In August 2015, Guest became Brand Ambassador for Donna Salyers' Fabulous Furs, a Covington, Kentucky-based fashion house which specializes in faux fur clothing and products, and announced plans to release between five and ten designs through the company for the fall 2016 season.
In 1986, she published a memoir, The Debutante’s Guide to Life. As part of the book tour for The Debutante’s Guide to Life, Guest crooned “It’s My Party and I’ll Cry If I Want To” on Late Night with David Letterman.
In June 2012, Guest published a vegan cookbook and entertaining guide, Cornelia Guest's Simple Pleasures: Healthy Seasonal Cooking & Easy Entertaining. She also launched a vegan catering business in 2010.
- "Polo, Society Figure Guest Dies In New York Hospital". Palm Beach Daily News. October 27, 1982.
- Morris, Bob (August 17, 2012). "A Debutante Grows Up". The New York Times. Retrieved December 22, 2012.
- Morris, Bob (August 17, 2012). "Cornelia Guest Leaves the Debutante Life Behind". The New York Times. Retrieved August 12, 2016.
- Diliberto, Gioia (October 11, 1982). "For Debutante Cornelia Guest, Living Well Is the Best Revenge". People. 18 (15). Retrieved December 22, 2012.
- Hirschberg, Lynn (August 19, 2001). "To The Manor Born". The New York Times. Retrieved December 23, 2012.
- The Associated Press (August 3, 1986). "Come revolution, Cornelia Guest is in trouble". Gainesville Sun. p. 10.
- "Cornelia Guest". IMDB. Retrieved December 23, 2012.
- "Cornelia Guest turns to catering". New York Post. March 19, 2010. Retrieved December 23, 2012.
- Kilian, Michael (November 19, 1986). "Debunking A Deb". The Chicago Tribune. Retrieved December 23, 2012.
- Yazigi, Monique P. (January 1, 1997). "The Debutante Returns, With Pearls and Plans". The New York Times. Retrieved December 22, 2012.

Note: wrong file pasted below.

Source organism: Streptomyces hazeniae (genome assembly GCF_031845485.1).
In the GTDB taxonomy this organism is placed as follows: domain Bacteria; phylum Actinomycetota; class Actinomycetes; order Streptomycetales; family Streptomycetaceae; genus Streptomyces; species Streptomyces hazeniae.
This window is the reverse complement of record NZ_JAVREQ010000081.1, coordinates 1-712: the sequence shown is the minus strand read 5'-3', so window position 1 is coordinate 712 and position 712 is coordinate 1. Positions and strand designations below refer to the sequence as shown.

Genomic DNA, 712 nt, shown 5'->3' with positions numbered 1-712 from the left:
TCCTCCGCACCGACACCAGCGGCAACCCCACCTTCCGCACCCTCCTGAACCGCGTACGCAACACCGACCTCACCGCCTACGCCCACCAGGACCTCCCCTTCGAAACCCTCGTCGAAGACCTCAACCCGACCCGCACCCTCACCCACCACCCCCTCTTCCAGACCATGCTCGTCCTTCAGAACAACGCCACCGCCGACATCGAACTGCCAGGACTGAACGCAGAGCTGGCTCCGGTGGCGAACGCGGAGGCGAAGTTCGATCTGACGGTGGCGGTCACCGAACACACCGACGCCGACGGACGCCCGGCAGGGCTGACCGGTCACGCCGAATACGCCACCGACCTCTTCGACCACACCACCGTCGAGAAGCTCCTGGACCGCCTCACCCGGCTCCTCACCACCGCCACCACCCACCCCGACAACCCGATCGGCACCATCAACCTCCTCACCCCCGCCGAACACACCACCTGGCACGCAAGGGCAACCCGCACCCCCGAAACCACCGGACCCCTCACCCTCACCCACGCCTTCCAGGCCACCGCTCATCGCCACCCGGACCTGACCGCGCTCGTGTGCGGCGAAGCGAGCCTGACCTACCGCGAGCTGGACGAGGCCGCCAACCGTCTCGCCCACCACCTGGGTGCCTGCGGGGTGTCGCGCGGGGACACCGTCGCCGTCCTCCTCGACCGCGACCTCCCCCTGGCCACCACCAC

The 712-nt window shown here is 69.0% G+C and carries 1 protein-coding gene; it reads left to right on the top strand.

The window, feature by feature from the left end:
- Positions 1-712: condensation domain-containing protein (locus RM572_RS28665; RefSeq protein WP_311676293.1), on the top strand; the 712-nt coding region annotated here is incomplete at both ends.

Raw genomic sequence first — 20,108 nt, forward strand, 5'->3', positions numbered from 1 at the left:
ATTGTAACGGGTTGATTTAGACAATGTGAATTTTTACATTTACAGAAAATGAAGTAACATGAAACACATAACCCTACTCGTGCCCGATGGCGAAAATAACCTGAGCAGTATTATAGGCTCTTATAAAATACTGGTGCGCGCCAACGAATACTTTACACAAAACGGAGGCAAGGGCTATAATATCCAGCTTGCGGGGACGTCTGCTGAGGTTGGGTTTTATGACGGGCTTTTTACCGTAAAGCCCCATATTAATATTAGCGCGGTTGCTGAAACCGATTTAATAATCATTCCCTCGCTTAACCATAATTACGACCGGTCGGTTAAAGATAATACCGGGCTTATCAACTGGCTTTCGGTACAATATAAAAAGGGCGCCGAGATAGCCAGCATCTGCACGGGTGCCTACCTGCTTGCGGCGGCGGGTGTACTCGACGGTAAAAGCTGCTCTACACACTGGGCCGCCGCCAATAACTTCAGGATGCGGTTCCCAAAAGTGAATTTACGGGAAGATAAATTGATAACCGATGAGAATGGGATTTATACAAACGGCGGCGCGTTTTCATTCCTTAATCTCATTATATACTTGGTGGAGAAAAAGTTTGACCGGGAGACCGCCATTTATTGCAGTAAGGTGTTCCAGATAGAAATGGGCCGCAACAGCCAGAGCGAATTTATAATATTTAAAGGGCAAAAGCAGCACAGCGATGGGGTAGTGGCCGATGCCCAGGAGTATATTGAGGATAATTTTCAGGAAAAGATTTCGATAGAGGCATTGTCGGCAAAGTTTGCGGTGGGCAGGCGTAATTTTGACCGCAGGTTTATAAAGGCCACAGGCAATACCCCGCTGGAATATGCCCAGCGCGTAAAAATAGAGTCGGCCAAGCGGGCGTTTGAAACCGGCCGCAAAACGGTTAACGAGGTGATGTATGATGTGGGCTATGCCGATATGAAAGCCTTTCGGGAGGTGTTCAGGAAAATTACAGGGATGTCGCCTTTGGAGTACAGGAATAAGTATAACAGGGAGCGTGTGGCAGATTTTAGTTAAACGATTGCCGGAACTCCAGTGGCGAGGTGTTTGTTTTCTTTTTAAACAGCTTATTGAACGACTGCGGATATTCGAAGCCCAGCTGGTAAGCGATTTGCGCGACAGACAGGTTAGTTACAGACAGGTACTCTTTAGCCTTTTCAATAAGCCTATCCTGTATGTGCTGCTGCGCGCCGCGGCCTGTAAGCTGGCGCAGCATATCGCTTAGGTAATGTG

- Finke, Nikki (June 26, 1987). "A New York Socialite Goes Hollywood: 'Deb of the Decade' Cornelia Guest Is Pursuing an Acting Career". Los Angeles Times. Retrieved July 11, 2018.
Now the prep school dropout who got her diploma by mail is taking acting lessons for 12 hours every week from Hollywood coach Sandra Seacat, whose students have included Jessica Lange and Rachel Ward. [...] A friend helped her get an agent, Kelly Newby at the La Rocca Talent Agency in Burbank.
- Erdos, Joseph (January 2, 2013). "Meet Cornelia Guest -- Rachael vs. Guy: Celebrity Cook-Off Season 2 | FN Dish – Food Network Blog". Food Network. Retrieved August 12, 2016.
- PETA. "Socialite Cornelia Guest Strips for PETA". People for the Ethical Treatment of Animals. Retrieved 23 December 2012date=November 14, 2011. Check date values in:
- Whitworth, Melissa (August 30, 2011). "The new Stella McCartney? Cornelia Guest launches vegan handbag line". The (London) Telegraph. Retrieved December 23, 2012.
- "New York Socialite Becomes Brand Ambassador for Covington's Fabulous Furs". River City News. August 19, 2015. Retrieved September 20, 2015.
- Feitelberg, Rosemary (August 18, 2015). "Cornelia Guest Launching Faux Furs With Donna Salyers". Women's Wear Daily. Retrieved September 20, 2015.
- Saeks, Diane Dorrans (October 4, 2012). "Cornelia Guest Fetes New Book With Puppies". WWD. Retrieved December 23, 2012.
- Zinko, Carolyne (June 17, 2012). "Cornelia Guest's vegan cookbook, entertaining tips". The San Francisco Chronicle. Retrieved December 23, 2012.
- Cox, Joanie (February 15, 2012). "Cornelia wants you to be her 'Guest' at local trunk show". Sun-Sentinel. Retrieved December 22, 2012.